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World's largest radio telescope starts functioning
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World’s largest radio telescope starts functioning

The world’s largest radio telescope has begun working in south-western China, a project that will help humanity search for alien life, according to Beijing.

Measuring 500 meters in diameter, the radio telescope is located in a natural basin within a dazzling scenery of lush green karst formations in southern Guizhou province. It took five years and $180 million to complete and outshine that of the 300-meter Arecibo Observatory in Puerto Rico, a dish used in research on stars.

The official Xinhua News Agency said that the hundreds of astronomers and enthusiasts watched the launch of the Five-hundred-meter Aperture Spherical Telescope, or FAST, in the county of Pingtang.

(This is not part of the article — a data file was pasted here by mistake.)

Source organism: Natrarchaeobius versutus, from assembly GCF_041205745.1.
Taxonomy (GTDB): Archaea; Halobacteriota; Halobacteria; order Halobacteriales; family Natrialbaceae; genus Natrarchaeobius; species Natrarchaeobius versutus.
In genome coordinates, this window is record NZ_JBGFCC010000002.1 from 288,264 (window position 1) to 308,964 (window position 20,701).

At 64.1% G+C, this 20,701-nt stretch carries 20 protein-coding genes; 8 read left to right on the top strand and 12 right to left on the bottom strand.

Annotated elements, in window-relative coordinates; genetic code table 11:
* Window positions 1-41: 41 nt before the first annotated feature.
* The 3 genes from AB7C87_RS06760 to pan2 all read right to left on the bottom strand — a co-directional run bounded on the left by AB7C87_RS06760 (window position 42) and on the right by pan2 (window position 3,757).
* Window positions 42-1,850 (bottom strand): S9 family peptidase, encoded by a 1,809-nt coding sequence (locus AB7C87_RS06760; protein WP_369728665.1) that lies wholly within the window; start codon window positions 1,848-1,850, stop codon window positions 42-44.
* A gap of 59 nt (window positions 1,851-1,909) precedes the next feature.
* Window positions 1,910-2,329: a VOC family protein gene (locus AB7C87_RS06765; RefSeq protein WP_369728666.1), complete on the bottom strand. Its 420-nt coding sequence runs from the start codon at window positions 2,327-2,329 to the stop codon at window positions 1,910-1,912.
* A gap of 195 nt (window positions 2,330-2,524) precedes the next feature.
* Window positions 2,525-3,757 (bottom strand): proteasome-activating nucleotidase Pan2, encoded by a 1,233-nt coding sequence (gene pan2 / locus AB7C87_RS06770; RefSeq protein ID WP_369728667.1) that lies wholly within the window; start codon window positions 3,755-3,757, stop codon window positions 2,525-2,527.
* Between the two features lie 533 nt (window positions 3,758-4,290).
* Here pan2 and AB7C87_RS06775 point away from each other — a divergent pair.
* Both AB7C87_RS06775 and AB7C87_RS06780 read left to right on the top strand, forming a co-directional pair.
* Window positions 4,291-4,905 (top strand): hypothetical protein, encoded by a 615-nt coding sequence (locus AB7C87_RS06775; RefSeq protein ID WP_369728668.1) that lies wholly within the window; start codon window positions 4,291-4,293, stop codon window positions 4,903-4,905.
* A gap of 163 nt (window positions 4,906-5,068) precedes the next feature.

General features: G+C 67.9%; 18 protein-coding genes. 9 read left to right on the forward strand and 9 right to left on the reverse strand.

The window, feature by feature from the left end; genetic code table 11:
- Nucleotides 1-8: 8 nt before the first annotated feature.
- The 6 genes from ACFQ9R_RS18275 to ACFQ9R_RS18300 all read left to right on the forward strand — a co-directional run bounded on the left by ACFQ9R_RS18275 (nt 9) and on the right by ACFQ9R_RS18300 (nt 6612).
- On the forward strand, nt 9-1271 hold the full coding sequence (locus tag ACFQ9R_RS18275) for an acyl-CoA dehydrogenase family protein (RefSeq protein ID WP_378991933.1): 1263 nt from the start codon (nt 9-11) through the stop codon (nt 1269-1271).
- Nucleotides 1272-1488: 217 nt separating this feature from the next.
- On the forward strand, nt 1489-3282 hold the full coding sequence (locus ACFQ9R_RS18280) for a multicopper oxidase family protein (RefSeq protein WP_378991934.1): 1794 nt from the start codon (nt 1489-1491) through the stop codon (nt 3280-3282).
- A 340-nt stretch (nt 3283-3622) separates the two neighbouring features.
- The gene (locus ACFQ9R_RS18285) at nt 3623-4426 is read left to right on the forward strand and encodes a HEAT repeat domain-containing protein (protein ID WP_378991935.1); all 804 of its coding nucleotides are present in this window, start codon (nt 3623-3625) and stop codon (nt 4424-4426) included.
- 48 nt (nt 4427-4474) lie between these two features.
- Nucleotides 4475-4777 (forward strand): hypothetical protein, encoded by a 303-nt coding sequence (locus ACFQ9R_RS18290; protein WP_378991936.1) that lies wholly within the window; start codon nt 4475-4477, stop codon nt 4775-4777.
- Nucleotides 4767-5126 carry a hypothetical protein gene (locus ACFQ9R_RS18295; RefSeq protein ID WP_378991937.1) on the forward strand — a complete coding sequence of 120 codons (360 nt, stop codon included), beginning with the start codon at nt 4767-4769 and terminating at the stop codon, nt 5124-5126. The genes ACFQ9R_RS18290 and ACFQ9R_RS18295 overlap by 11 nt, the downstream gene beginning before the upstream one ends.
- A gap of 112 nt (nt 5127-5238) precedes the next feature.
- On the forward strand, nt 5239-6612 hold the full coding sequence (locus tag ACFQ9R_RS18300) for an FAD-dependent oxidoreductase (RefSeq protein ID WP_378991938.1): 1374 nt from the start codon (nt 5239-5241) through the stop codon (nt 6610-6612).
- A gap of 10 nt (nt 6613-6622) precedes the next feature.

Researchers said FAST would search for gravitational waves, detect radio emissions from stars and galaxies and listen for symbols of intelligent outer space life.

“The ultimate goal of FAST is to discover the laws of the development of the universe,” Qian Lei, an associate researcher with the National Astronomical Observatories of the Chinese Academy of Sciences, told state broadcaster CCTV.

“In theory, if there is civilization in outer space, the radio signal it sends will be similar to the signal we can receive when a pulsar (spinning neutron star) is approaching us,” Qian said.

The telescope requires a radio silence within a 5-kilometer (3-mile) radius, ensuing in the rearrangement of more than 8,000 people from their homes in eight villages to make way for the capability, state media said.

CCTV reported that during a recent test, the telescope received radio signals from a pulsar that was 1,351 light-years from Earth.

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